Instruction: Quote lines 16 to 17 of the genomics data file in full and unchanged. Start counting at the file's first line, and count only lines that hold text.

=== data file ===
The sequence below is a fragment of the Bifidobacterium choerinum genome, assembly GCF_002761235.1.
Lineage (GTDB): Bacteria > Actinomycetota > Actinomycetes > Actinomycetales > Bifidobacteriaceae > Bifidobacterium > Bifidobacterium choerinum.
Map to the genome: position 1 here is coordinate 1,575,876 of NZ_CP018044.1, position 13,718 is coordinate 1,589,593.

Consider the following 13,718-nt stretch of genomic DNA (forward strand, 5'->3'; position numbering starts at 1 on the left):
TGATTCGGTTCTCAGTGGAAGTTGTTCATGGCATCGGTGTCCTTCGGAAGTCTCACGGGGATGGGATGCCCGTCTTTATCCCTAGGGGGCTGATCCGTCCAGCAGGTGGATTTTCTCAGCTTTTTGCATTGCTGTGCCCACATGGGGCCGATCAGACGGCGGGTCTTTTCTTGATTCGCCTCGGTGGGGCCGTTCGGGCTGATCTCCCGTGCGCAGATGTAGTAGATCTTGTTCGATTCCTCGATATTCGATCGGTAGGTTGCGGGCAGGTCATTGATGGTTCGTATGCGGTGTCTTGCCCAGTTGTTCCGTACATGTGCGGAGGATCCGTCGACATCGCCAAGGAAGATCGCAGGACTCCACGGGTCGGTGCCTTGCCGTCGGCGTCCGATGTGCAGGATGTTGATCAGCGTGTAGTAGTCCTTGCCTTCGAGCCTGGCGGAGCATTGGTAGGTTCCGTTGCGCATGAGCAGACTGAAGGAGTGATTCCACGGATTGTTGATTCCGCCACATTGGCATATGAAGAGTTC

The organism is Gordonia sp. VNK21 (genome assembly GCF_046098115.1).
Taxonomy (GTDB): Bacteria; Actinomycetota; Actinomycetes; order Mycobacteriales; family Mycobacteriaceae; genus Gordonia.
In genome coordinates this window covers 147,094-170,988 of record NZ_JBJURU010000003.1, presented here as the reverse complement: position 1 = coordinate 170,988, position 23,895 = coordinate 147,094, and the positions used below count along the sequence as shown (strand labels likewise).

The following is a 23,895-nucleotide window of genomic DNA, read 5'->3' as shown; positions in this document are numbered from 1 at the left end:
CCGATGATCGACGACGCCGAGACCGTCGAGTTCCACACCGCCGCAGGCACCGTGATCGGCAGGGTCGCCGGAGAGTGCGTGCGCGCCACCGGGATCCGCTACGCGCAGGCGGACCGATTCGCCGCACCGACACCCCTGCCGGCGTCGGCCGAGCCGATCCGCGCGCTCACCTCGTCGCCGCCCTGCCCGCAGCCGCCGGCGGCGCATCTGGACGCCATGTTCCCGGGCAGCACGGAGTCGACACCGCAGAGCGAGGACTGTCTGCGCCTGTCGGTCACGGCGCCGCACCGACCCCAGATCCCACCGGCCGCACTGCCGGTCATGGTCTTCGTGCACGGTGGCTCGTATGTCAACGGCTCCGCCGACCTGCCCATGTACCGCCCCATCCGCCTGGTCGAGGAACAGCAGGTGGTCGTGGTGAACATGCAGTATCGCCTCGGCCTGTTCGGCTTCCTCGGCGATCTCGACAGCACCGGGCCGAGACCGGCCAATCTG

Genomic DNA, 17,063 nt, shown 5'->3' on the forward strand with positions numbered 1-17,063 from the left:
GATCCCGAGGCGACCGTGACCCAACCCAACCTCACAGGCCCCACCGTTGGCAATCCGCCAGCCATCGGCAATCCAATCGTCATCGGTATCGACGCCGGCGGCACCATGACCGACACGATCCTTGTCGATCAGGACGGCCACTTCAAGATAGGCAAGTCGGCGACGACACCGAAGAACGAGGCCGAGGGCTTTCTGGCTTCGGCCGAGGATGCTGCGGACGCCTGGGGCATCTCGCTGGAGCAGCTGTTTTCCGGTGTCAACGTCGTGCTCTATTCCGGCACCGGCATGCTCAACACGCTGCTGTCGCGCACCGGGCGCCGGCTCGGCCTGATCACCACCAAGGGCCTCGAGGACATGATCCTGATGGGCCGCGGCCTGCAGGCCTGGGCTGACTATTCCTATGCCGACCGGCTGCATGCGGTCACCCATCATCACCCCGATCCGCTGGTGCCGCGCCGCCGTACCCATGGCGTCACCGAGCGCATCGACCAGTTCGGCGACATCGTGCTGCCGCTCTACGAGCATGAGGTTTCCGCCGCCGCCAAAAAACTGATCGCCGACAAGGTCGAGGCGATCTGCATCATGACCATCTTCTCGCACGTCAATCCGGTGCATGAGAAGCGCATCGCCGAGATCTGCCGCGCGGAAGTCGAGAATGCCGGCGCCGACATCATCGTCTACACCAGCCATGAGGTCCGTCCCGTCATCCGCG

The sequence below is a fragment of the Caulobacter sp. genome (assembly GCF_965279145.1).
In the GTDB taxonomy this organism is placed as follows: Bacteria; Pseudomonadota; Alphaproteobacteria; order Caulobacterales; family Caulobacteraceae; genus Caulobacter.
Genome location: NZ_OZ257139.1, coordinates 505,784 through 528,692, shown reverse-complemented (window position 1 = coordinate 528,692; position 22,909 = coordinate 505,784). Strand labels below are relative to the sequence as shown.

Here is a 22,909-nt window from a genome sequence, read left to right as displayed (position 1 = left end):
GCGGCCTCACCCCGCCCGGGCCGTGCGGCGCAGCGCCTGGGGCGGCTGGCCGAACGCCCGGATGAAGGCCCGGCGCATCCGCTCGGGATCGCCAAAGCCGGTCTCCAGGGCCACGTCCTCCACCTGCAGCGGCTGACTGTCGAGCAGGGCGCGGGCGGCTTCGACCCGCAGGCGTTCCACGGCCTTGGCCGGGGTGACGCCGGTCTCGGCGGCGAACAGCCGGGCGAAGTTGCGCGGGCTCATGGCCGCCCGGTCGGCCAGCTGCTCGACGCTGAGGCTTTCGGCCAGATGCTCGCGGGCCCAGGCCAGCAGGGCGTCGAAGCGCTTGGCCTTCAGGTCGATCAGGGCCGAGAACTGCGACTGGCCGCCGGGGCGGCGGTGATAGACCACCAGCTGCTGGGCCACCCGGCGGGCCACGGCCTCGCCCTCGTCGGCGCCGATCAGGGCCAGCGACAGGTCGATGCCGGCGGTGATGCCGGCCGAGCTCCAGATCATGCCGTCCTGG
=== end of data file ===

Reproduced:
Here is a 22,909-nt window from a genome sequence, read left to right as displayed (position 1 = left end):
GCGGCCTCACCCCGCCCGGGCCGTGCGGCGCAGCGCCTGGGGCGGCTGGCCGAACGCCCGGATGAAGGCCCGGCGCATCCGCTCGGGATCGCCAAAGCCGGTCTCCAGGGCCACGTCCTCCACCTGCAGCGGCTGACTGTCGAGCAGGGCGCGGGCGGCTTCGACCCGCAGGCGTTCCACGGCCTTGGCCGGGGTGACGCCGGTCTCGGCGGCGAACAGCCGGGCGAAGTTGCGCGGGCTCATGGCCGCCCGGTCGGCCAGCTGCTCGACGCTGAGGCTTTCGGCCAGATGCTCGCGGGCCCAGGCCAGCAGGGCGTCGAAGCGCTTGGCCTTCAGGTCGATCAGGGCCGAGAACTGCGACTGGCCGCCGGGGCGGCGGTGATAGACCACCAGCTGCTGGGCCACCCGGCGGGCCACGGCCTCGCCCTCGTCGGCGCCGATCAGGGCCAGCGACAGGTCGATGCCGGCGGTGATGCCGGCCGAGCTCCAGATCATGCCGTCCTGG